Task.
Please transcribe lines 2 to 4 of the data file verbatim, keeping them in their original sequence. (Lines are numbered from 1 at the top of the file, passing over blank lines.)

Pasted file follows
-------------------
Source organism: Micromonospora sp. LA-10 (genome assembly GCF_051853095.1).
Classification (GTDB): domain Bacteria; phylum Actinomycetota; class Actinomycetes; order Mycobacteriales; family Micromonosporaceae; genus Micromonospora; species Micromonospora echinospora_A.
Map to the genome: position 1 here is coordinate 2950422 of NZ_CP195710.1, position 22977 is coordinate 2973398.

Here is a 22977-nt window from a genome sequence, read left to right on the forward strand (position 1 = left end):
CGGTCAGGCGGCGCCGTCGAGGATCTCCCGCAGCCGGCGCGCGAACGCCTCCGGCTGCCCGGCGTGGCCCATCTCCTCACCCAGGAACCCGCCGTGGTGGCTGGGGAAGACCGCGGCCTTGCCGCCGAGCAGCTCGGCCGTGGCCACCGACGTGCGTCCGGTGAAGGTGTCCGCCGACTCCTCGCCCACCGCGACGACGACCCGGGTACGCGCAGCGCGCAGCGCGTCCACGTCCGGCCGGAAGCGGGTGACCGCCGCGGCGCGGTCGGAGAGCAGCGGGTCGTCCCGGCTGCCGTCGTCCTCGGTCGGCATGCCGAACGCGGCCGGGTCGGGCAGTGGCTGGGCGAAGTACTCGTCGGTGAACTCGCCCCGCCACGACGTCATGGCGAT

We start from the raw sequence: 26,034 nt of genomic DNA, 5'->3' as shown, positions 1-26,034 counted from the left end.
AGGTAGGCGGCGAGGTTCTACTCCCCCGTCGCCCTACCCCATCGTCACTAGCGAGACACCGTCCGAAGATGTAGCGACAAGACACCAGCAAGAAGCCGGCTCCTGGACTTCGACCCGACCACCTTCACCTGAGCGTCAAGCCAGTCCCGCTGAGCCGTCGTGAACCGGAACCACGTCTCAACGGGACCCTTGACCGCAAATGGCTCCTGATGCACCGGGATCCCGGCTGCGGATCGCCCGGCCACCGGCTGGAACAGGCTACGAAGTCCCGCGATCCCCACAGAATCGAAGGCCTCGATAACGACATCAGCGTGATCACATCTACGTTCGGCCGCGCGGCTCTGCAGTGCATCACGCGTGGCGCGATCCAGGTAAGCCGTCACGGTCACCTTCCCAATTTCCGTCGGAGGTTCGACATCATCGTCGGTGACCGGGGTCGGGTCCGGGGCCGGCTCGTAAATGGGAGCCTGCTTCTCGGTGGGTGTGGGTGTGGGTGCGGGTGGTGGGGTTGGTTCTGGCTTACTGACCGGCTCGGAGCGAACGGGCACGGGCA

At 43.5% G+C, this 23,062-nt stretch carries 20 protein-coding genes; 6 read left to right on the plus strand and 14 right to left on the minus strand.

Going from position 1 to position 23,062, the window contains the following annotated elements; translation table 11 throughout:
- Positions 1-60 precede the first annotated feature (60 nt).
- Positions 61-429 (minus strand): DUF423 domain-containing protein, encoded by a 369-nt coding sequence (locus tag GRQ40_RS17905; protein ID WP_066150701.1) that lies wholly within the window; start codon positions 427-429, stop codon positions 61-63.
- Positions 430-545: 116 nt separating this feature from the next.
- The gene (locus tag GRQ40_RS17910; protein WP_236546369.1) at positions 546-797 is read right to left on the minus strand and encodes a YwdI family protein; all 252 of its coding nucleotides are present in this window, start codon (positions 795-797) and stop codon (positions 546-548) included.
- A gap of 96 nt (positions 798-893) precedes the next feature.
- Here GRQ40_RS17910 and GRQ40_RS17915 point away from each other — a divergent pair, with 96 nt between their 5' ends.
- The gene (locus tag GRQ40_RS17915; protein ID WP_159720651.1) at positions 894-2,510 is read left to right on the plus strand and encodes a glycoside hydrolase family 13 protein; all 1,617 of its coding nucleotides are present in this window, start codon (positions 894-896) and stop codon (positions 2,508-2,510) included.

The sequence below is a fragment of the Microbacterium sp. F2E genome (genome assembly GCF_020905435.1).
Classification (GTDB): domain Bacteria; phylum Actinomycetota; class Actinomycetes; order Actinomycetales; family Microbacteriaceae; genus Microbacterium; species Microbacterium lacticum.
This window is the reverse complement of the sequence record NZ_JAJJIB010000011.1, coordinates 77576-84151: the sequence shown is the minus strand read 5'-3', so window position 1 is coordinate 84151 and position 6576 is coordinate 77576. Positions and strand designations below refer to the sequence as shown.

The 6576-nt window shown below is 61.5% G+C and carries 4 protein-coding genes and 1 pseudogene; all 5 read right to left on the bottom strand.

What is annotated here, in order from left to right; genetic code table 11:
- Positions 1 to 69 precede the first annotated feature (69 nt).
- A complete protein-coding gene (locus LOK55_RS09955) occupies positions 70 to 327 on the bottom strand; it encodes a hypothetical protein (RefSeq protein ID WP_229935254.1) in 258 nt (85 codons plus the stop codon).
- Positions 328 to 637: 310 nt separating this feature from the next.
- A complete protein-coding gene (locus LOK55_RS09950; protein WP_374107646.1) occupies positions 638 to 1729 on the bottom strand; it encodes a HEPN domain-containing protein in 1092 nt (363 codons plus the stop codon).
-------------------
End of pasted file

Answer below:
Classification (GTDB): domain Bacteria; phylum Actinomycetota; class Actinomycetes; order Mycobacteriales; family Micromonosporaceae; genus Micromonospora; species Micromonospora echinospora_A.
Map to the genome: position 1 here is coordinate 2950422 of NZ_CP195710.1, position 22977 is coordinate 2973398.

Here is a 22977-nt window from a genome sequence, read left to right on the forward strand (position 1 = left end):